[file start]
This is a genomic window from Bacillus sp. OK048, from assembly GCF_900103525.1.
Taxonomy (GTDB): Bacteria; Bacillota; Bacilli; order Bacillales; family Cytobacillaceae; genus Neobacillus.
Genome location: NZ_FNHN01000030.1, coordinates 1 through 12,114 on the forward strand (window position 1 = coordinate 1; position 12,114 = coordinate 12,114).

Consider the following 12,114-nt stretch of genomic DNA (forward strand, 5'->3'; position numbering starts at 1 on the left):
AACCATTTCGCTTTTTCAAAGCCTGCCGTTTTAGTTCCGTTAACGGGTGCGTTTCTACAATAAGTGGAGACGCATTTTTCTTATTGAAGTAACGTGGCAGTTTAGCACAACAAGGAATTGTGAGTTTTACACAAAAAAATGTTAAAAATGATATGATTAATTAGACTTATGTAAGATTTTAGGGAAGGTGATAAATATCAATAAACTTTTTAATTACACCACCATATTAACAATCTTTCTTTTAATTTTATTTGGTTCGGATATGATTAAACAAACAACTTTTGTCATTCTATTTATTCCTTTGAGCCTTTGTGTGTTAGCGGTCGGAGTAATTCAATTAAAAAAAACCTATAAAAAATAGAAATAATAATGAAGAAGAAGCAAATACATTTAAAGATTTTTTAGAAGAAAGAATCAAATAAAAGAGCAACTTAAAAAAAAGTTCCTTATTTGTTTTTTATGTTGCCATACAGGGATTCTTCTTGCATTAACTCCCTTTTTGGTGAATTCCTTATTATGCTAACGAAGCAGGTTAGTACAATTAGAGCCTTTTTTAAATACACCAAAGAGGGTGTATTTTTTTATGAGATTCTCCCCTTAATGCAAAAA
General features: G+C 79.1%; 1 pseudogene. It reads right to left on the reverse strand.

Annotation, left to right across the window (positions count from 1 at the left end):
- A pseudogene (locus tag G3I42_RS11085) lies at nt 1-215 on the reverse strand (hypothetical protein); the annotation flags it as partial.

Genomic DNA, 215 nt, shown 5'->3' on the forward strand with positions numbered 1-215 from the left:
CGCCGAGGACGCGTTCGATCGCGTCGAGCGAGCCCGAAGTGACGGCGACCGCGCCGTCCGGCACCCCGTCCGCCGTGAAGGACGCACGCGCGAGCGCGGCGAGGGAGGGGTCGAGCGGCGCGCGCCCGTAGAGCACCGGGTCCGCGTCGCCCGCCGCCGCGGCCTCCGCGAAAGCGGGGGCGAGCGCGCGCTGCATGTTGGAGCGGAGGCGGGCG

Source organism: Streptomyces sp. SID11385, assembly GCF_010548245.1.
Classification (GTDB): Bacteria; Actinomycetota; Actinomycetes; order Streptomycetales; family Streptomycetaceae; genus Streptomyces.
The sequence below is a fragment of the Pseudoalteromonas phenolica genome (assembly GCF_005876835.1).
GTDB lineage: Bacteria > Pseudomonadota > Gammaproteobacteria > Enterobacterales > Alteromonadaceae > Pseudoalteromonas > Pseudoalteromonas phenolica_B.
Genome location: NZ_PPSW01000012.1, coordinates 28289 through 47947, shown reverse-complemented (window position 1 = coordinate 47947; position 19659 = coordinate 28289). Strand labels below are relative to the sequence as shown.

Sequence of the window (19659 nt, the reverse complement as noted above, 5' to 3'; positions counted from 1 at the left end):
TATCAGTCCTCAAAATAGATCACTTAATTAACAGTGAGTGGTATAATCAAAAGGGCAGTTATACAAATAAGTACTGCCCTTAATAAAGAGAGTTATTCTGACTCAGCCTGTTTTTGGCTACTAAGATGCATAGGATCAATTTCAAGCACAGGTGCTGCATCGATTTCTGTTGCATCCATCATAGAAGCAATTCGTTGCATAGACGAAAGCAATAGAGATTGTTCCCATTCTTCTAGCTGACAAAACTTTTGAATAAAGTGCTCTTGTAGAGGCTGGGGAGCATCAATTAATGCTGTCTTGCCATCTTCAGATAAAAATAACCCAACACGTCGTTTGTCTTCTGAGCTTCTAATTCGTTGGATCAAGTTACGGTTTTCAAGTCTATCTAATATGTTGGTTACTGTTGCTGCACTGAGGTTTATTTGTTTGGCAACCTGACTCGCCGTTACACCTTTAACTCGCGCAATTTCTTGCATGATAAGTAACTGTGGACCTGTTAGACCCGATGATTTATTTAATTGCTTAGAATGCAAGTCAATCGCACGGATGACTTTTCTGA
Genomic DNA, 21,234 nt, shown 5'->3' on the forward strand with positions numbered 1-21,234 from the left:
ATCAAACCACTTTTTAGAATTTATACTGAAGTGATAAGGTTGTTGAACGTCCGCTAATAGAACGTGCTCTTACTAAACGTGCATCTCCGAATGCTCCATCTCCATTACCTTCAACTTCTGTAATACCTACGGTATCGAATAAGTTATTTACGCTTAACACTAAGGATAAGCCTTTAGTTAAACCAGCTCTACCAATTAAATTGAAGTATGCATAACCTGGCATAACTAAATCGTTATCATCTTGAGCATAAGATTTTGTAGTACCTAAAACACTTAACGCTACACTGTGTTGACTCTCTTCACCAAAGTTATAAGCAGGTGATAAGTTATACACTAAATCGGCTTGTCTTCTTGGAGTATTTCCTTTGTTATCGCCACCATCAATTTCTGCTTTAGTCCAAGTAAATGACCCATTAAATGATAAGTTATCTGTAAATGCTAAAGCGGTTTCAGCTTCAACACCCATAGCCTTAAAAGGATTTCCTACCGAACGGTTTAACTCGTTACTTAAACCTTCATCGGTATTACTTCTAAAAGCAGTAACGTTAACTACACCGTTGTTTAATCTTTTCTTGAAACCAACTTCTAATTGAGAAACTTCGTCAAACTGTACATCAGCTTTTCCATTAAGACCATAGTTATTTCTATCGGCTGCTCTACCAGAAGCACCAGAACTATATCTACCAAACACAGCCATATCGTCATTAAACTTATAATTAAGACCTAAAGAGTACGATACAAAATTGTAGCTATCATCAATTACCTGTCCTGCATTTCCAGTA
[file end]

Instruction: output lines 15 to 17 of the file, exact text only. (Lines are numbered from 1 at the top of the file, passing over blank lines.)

Genome location: NZ_PPSW01000012.1, coordinates 28289 through 47947, shown reverse-complemented (window position 1 = coordinate 47947; position 19659 = coordinate 28289). Strand labels below are relative to the sequence as shown.

Sequence of the window (19659 nt, the reverse complement as noted above, 5' to 3'; positions counted from 1 at the left end):
TATCAGTCCTCAAAATAGATCACTTAATTAACAGTGAGTGGTATAATCAAAAGGGCAGTTATACAAATAAGTACTGCCCTTAATAAAGAGAGTTATTCTGACTCAGCCTGTTTTTGGCTACTAAGATGCATAGGATCAATTTCAAGCACAGGTGCTGCATCGATTTCTGTTGCATCCATCATAGAAGCAATTCGTTGCATAGACGAAAGCAATAGAGATTGTTCCCATTCTTCTAGCTGACAAAACTTTTGAATAAAGTGCTCTTGTAGAGGCTGGGGAGCATCAATTAATGCTGTCTTGCCATCTTCAGATAAAAATAACCCAACACGTCGTTTGTCTTCTGAGCTTCTAATTCGTTGGATCAAGTTACGGTTTTCAAGTCTATCTAATATGTTGGTTACTGTTGCTGCACTGAGGTTTATTTGTTTGGCAACCTGACTCGCCGTTACACCTTTAACTCGCGCAATTTCTTGCATGATAAGTAACTGTGGACCTGTTAGACCCGATGATTTATTTAATTGCTTAGAATGCAAGTCAATCGCACGGATGACTTTTCTGA